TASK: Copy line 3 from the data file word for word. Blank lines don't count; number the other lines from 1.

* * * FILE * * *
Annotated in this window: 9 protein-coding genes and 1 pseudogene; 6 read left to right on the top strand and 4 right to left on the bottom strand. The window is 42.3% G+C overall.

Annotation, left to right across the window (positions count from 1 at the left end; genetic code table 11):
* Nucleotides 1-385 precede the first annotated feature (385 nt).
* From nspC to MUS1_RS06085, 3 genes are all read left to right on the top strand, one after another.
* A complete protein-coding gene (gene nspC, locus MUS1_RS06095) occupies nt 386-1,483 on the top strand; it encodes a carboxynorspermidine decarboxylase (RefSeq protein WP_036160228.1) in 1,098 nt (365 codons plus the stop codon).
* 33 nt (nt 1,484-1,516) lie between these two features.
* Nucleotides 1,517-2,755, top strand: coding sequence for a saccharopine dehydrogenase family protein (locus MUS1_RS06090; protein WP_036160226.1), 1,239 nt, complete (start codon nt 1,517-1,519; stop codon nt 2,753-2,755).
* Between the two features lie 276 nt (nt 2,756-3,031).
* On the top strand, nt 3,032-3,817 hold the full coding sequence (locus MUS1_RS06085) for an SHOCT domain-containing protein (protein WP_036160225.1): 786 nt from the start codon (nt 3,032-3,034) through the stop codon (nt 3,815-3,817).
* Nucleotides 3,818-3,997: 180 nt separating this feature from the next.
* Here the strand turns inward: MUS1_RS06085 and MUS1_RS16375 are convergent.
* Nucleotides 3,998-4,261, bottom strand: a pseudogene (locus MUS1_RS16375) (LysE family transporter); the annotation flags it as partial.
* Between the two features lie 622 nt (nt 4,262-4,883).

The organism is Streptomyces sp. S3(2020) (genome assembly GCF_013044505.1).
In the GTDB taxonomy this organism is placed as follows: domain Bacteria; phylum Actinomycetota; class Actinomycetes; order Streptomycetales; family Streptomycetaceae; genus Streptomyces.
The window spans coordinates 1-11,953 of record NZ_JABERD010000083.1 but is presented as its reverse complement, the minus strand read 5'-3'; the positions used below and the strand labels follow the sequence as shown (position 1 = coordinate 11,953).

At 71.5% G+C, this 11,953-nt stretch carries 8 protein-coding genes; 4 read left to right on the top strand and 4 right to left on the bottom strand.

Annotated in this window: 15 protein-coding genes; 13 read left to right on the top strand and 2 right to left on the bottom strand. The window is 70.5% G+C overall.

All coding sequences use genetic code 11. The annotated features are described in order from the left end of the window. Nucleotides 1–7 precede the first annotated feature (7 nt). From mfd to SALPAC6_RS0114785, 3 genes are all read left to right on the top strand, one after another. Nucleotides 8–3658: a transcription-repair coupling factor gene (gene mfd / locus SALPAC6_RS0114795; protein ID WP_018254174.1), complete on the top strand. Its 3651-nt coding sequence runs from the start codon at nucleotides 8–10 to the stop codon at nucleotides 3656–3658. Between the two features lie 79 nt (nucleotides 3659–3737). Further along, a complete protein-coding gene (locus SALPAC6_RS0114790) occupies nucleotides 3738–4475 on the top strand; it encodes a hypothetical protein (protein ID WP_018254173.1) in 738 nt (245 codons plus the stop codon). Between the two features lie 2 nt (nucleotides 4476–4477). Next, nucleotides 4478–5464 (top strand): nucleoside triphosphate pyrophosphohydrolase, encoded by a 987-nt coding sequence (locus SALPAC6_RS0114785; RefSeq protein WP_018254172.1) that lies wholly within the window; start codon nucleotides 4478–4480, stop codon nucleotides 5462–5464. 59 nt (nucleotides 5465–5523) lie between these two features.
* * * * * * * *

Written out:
* Nucleotides 1-385 precede the first annotated feature (385 nt).